Keyboard shortcuts fundamentally exist as a way to save the user time, by making them press a few keys simultaneously to use a function instead of wasting precious seconds going through an application’s menus. For the most part, developers do build in their own shortcuts for their apps, but for the most part these typically cover only common functions that most people will encounter, not rarely-accessed features.
Creating a shortcut is relatively straightforward, though it is highly recommended that users check both the app and Apple’s pre-defined shortcuts list thoroughly before doing so, just in case there is a better way of performing the task. There may even be an option to set keyboard shortcuts within the app in question, but this is rare.
Shortcuts can also only be used to perform actions within an app, and cannot be set up for more general tasks that may already have a shortcut available. Reusing a shortcut combination already in use is also unwise, as this may clash or not even work at all.
Lastly, you cannot create a shortcut to open specific apps through this method. It is still possible to launch apps using a keyboard shortcut, taking advantage of macOS’ Automator tool, which will be covered in a future tip.
Select the Apple logo in the Menu, and select System Preferences, then select Keyboard. It will be in the second row, third icon from the left of the window. Once in Keyboard, select the Shortcuts tab.
Select App Shortcuts at the bottom of the left-hand column. This will bring up a list of app-specific keyboard shortcuts already set up in macOS, and usually includes the “Show Help Menu” shortcut as an example.
In this panel, the main section shows the menu path for the function it uses, while the right column is its defined actual keyboard shortcut.
To create the shortcut, start by pressing the plus button below the shortcut list. In the new menu that appears, select the application that will use the shortcut once it is completed.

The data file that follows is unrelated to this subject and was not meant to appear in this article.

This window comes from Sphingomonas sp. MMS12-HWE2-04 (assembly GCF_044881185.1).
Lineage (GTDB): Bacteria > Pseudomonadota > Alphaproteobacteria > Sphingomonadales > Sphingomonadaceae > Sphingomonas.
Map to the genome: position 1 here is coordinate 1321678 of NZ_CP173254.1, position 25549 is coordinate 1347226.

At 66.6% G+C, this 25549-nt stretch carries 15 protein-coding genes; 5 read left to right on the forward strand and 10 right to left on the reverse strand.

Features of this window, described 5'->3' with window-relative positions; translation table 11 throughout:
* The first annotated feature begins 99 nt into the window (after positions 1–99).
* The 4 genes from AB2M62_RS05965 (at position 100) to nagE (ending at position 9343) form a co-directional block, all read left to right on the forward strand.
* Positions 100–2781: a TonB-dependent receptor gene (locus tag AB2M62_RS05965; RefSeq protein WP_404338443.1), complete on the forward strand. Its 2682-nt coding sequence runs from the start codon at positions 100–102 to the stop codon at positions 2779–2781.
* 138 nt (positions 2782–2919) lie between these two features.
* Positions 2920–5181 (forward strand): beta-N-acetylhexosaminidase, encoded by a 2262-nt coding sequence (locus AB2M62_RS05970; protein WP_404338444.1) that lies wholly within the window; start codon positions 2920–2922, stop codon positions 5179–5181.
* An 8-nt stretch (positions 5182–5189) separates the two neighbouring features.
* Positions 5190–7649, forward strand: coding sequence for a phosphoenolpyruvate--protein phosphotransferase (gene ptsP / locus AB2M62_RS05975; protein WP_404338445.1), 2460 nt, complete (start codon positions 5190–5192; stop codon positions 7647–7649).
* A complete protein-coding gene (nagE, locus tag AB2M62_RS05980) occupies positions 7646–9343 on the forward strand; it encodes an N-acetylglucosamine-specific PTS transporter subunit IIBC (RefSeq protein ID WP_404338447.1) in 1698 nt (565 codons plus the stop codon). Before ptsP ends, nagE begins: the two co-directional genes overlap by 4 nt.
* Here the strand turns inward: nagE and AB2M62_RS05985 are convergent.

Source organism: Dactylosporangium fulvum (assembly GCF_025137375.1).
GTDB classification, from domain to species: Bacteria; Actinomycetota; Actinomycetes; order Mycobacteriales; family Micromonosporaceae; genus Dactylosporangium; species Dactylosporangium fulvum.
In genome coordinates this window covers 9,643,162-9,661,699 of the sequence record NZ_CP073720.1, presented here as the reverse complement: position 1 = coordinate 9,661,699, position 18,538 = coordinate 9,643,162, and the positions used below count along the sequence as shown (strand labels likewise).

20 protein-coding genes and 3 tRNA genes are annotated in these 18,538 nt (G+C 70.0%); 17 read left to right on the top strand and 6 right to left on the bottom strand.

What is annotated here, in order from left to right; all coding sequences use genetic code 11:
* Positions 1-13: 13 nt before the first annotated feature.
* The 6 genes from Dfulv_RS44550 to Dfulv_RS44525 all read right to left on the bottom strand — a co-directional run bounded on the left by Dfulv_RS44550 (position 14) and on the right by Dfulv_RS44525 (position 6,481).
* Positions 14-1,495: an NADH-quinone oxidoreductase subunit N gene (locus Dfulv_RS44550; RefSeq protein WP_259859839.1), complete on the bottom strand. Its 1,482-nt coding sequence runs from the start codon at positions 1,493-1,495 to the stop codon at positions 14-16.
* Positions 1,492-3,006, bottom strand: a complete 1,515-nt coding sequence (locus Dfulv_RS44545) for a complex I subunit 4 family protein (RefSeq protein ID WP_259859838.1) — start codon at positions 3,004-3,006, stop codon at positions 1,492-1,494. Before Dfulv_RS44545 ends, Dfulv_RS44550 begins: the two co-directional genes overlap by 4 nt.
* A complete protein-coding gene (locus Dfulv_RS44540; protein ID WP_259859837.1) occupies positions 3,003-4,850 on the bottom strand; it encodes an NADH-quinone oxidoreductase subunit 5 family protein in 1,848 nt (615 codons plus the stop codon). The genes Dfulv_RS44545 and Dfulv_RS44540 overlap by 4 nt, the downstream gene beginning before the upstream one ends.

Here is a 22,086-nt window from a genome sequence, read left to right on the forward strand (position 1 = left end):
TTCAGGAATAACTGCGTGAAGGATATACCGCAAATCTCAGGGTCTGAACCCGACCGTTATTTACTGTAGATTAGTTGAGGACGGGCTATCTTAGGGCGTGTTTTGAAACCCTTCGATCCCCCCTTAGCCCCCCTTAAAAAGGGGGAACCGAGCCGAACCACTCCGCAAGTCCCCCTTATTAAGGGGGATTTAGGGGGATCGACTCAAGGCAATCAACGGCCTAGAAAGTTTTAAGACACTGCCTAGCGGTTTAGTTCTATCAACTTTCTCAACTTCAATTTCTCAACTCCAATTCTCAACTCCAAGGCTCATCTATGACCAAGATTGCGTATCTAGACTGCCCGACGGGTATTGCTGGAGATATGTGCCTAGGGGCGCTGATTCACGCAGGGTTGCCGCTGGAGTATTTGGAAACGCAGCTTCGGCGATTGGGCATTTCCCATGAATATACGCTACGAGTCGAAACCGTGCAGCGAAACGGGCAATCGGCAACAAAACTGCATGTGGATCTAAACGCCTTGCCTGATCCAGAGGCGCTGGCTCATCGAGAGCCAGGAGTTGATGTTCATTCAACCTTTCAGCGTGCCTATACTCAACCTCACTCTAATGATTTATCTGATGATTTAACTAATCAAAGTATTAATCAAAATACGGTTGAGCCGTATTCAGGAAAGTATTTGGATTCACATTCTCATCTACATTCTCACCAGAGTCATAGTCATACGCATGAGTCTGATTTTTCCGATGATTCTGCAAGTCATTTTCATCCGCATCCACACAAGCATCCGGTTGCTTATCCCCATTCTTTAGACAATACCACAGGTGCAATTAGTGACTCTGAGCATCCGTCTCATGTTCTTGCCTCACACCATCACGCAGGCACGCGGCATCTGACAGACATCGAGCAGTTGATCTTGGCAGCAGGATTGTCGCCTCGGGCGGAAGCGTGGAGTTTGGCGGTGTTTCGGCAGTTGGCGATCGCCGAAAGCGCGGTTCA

In the extremely rare situation that the same function can be performed in multiple apps with matching paths to the menu, you can select All Applications to prevent it from being limited to just one app.
In the Menu Title, enter the exact name of the menu command you want to use, including the order of menu items you must click to get to the function you want. Each item selected in the menu must be separated by “->” in the definition.
For example, if you want to sort the list of RSS feeds in Vienna by whether a post was unread or read, the Menu title in this case would be View->Sort By->Read.
Click inside the text entry box for Keyboard Shortcut, and hold down the collection of keys you want to use. Feel free to try multiple versions to work out what’s best for you, then click Add.
If you select a shortcut that conflicts with another app, macOS will advice of these cases with a yellow warning triangle next to the relevant shortcut listing.
The shortcut will be added to the list in the Keyboard menu, and will also be added to the side of the function within the main menu itself as a reminder.
At this point, test the shortcut while the application is active on screen to make sure it works. If everything is fine, close the Keyboard window.
Altering and Deleting Shortcuts
If you want to change how a shortcut works, return to the Shortcuts tab in the Keyboard section of System Preferences, and find the appropriate listing under App Shortcuts. Click the file path or the key combination, whichever you need to change, and enter in the new information.
Once changed, click a part of the window outside of the shortcut, and test to see if it works before you close the window.
To remove a keyboard shortcut from the list, select the shortcut you wish to delete, then click the minus button below the shortcut list.